Labor's recipe for disaster

Friday, 02 February 2018

Labor's recipe for disaster

Raising the minimum wage above the rate of inflation will punish the poor and the elderly, and ruin Australia’s competitiveness, says Spiro Premetis.

Young people should ask their elders how they felt about the performance of the Australian economy in the 1970s before signing up to Labor's populist policies to raise wages.

The Whitlam government chased wage increases in the early 1970s. The consequences for employment and living standards were negative. The average annual inflation rate for the decade was 9.8 per cent (up from 2.5 per cent in the 1960s). Unemployment was 5 per cent (up from 2 per cent over the previous quarter century).

Nominal wage increases pushed by organised labour without regard for productivity improvements in the 1970s led to a double impetus for rising unit labour costs. This is because percentage change in unit labour costs is approximately equal to percentage change in nominal wages less the percentage change in labour productivity. These are some of the worst macroeconomic conditions a country can experience – falling output coupled with rising unemployment and inflation. Or as economists commonly refer to it as, "stagflation".

Labor Party historians would contend that the Hawke administration devised institutional arrangements within which agreement was secured between business, labour unions, and the federal government on policies to curb wage demands and lower expectations regarding future price increases – the so-called Prices and Incomes Accord. They did in part play a role in moderating inflation in the Australian economy. However, inflation in Australia was not ultimately tamed until a recession in the early 1990s coupled with a new inflation targeting regime and central bank independence. Nor should we forget, it was under Hawke’s decade of leadership of the ACTU that union wage demands spiralled the economy into a vicious cost-push inflation cycle.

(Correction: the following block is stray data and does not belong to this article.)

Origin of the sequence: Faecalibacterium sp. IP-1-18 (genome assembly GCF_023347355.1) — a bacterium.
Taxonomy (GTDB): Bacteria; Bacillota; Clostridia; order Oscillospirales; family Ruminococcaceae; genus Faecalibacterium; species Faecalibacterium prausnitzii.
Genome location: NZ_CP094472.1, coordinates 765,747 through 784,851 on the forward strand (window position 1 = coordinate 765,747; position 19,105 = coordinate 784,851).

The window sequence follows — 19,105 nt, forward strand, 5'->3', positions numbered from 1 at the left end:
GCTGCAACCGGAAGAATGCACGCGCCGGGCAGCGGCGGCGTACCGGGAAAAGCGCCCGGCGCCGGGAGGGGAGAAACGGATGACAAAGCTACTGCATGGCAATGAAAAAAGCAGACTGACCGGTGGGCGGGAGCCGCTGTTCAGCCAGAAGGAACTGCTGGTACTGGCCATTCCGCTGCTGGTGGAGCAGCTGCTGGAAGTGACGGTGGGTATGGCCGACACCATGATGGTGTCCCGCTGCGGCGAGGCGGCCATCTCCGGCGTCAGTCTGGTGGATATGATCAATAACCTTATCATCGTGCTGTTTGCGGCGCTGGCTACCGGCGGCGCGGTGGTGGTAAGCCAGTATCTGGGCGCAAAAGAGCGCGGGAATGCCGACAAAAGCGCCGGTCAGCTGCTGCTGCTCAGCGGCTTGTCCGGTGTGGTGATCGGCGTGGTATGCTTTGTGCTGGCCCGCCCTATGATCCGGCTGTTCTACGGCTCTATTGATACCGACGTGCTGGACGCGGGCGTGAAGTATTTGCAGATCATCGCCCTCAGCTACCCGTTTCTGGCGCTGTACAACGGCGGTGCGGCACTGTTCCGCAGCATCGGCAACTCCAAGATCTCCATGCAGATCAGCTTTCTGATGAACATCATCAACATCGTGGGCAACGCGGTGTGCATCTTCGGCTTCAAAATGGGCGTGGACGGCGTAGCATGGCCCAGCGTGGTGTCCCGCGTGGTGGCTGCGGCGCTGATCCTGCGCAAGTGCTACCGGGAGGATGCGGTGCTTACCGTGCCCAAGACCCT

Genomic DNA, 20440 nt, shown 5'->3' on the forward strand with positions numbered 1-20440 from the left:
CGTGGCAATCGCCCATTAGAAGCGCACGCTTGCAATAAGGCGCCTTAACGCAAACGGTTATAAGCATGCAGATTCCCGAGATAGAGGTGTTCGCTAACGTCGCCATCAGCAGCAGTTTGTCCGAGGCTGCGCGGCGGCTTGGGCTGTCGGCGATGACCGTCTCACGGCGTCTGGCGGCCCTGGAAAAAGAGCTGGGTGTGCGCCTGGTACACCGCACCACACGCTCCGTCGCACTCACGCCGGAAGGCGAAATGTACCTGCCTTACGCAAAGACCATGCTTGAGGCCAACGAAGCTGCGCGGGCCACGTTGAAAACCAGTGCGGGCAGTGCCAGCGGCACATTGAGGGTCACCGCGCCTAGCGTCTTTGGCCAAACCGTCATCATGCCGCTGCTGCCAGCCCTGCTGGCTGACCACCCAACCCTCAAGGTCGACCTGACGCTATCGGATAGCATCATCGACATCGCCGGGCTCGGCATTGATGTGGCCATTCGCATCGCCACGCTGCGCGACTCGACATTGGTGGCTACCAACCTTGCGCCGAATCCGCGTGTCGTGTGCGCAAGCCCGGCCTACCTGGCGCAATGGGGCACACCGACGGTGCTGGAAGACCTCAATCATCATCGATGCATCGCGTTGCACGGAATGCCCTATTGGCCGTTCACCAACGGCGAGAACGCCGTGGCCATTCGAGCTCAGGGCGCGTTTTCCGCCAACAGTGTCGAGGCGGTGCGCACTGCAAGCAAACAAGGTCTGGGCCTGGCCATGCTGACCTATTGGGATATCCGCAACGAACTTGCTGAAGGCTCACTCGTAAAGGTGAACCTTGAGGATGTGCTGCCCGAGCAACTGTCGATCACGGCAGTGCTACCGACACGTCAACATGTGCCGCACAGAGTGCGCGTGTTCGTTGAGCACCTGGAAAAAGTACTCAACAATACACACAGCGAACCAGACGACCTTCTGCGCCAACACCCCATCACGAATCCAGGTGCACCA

This economic history of Australia and its lessons should not be forgotten. Unfortunately, Mr Shorten’s vision is for a return to the pre-1980s industrial award system of union militancy, wage indexation and cost push inflation that crippled the Australian economy and, at the time, ushered in the slowest period of growth in real incomes per capita in contemporary Australia. It is no coincidence that the annual average wage inflation peak in 1971 and 1974 coincide with peaks in the number of working days lost per 100 workers due to strikes.

Raising the minimum wage without regard for productivity improvements and above the rate of inflation is an inept policy that will punish the poor and the elderly, and ruin Australia’s international competitiveness.

First, it would increase unemployment in the Australian economy. Unions always care more about their members than the unemployed or the rest of the workforce. And despite Mr Shorten claiming this policy is aimed at “raising the pay of all Australians, particularly the 2.3 million in the award system” – it is quite clear that those responsible for the push for a wage increase absent productivity improvements, Mr Shorten and his marionettes from the ACTU, will likely not be impacted by the rise in unemployment. The employment prospects for those without a job would also be substantially diminished as a result of this short sighted policy on the run.